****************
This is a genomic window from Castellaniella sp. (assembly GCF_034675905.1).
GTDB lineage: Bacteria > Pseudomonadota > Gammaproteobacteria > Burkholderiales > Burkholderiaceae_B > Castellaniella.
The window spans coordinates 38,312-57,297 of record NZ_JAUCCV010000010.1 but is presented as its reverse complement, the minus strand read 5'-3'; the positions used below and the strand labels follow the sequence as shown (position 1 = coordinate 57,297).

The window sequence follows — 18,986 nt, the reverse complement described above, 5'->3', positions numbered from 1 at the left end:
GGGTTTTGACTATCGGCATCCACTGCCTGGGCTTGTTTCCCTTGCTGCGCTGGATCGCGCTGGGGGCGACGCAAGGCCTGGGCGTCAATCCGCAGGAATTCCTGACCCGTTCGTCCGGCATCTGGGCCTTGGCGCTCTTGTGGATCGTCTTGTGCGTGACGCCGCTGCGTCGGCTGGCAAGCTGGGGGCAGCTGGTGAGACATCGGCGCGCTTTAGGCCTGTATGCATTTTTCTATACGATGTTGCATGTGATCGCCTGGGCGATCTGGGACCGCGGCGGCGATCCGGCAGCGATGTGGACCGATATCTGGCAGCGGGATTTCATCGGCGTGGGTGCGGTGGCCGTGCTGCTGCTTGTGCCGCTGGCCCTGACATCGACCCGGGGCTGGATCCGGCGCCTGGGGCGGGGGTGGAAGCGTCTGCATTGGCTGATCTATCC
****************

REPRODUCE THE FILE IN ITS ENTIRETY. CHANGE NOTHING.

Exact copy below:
This is a genomic window from Castellaniella sp. (assembly GCF_034675905.1).
GTDB lineage: Bacteria > Pseudomonadota > Gammaproteobacteria > Burkholderiales > Burkholderiaceae_B > Castellaniella.
The window spans coordinates 38,312-57,297 of record NZ_JAUCCV010000010.1 but is presented as its reverse complement, the minus strand read 5'-3'; the positions used below and the strand labels follow the sequence as shown (position 1 = coordinate 57,297).

The window sequence follows — 18,986 nt, the reverse complement described above, 5'->3', positions numbered from 1 at the left end:
GGGTTTTGACTATCGGCATCCACTGCCTGGGCTTGTTTCCCTTGCTGCGCTGGATCGCGCTGGGGGCGACGCAAGGCCTGGGCGTCAATCCGCAGGAATTCCTGACCCGTTCGTCCGGCATCTGGGCCTTGGCGCTCTTGTGGATCGTCTTGTGCGTGACGCCGCTGCGTCGGCTGGCAAGCTGGGGGCAGCTGGTGAGACATCGGCGCGCTTTAGGCCTGTATGCATTTTTCTATACGATGTTGCATGTGATCGCCTGGGCGATCTGGGACCGCGGCGGCGATCCGGCAGCGATGTGGACCGATATCTGGCAGCGGGATTTCATCGGCGTGGGTGCGGTGGCCGTGCTGCTGCTTGTGCCGCTGGCCCTGACATCGACCCGGGGCTGGATCCGGCGCCTGGGGCGGGGGTGGAAGCGTCTGCATTGGCTGATCTATCC